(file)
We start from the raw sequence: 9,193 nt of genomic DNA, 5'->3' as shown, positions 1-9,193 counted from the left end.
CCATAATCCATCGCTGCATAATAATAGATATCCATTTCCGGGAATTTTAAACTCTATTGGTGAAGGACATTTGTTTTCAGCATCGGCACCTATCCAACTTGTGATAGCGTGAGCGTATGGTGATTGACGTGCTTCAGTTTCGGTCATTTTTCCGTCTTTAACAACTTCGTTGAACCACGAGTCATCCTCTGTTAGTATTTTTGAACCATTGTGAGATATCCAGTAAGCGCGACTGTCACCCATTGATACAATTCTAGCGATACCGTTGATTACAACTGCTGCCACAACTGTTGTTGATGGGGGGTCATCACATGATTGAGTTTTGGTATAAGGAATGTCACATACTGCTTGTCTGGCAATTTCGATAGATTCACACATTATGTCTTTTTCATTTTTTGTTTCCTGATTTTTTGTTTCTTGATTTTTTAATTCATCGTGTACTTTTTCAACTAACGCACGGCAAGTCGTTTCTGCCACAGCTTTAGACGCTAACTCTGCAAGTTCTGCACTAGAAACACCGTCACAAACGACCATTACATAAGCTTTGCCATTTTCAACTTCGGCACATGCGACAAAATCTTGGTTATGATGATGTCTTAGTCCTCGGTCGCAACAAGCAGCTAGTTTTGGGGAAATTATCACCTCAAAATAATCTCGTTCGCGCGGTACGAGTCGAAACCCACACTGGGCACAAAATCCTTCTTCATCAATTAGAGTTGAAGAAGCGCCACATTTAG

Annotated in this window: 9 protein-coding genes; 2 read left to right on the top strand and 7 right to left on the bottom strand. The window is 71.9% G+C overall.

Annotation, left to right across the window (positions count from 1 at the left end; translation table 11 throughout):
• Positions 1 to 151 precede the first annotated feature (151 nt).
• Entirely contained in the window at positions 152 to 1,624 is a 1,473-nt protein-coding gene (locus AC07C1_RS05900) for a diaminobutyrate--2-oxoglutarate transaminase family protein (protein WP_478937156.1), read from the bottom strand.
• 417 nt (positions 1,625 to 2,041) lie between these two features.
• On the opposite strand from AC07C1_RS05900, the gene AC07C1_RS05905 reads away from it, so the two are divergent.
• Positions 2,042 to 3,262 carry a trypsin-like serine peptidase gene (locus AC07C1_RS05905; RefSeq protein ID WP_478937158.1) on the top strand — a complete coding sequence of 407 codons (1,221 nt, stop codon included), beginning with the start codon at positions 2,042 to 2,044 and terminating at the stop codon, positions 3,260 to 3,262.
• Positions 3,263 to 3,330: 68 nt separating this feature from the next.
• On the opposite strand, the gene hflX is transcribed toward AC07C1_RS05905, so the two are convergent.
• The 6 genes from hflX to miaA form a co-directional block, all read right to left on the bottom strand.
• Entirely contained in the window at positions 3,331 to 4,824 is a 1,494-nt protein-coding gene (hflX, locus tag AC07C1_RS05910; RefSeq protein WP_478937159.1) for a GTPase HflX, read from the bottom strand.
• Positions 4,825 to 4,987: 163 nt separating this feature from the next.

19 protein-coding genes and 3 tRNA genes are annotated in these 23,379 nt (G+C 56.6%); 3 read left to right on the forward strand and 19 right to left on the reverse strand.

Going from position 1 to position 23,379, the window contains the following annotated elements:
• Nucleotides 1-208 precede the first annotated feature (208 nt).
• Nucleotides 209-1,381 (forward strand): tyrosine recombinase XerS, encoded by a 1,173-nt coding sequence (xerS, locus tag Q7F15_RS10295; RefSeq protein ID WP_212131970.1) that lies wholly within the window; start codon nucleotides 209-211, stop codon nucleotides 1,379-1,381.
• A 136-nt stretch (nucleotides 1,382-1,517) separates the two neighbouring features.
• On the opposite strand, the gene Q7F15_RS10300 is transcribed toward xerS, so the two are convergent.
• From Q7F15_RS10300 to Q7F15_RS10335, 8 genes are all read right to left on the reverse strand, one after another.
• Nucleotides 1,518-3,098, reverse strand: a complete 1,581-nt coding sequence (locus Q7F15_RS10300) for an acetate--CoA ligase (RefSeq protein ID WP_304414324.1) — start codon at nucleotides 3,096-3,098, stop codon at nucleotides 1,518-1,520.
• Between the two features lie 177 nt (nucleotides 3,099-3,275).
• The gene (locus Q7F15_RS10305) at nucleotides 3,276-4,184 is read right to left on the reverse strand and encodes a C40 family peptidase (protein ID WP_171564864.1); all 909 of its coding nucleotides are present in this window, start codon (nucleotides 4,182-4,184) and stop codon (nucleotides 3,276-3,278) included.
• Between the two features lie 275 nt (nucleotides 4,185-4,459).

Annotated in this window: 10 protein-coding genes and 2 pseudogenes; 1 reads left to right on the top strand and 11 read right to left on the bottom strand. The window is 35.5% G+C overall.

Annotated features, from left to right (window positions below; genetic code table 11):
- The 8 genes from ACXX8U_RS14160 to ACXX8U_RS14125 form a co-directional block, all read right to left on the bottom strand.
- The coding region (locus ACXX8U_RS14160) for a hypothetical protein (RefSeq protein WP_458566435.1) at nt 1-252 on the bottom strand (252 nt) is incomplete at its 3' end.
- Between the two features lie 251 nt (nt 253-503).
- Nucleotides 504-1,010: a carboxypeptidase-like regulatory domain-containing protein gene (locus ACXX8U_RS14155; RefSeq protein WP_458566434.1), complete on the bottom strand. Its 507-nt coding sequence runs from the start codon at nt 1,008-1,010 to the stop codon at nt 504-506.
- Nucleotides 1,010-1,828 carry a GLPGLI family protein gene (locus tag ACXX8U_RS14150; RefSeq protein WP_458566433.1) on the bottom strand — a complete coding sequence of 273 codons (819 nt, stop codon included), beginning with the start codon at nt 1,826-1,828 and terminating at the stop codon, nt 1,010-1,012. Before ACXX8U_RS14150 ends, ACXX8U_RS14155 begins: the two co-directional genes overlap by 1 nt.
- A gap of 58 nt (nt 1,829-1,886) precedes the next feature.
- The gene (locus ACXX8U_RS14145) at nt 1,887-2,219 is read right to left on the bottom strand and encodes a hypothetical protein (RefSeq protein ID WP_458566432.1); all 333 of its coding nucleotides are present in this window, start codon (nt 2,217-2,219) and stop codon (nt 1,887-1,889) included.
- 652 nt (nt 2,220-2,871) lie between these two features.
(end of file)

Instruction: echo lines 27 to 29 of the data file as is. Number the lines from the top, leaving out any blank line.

Annotated features, from left to right (window positions below; genetic code table 11):
- The 8 genes from ACXX8U_RS14160 to ACXX8U_RS14125 form a co-directional block, all read right to left on the bottom strand.
- The coding region (locus ACXX8U_RS14160) for a hypothetical protein (RefSeq protein WP_458566435.1) at nt 1-252 on the bottom strand (252 nt) is incomplete at its 3' end.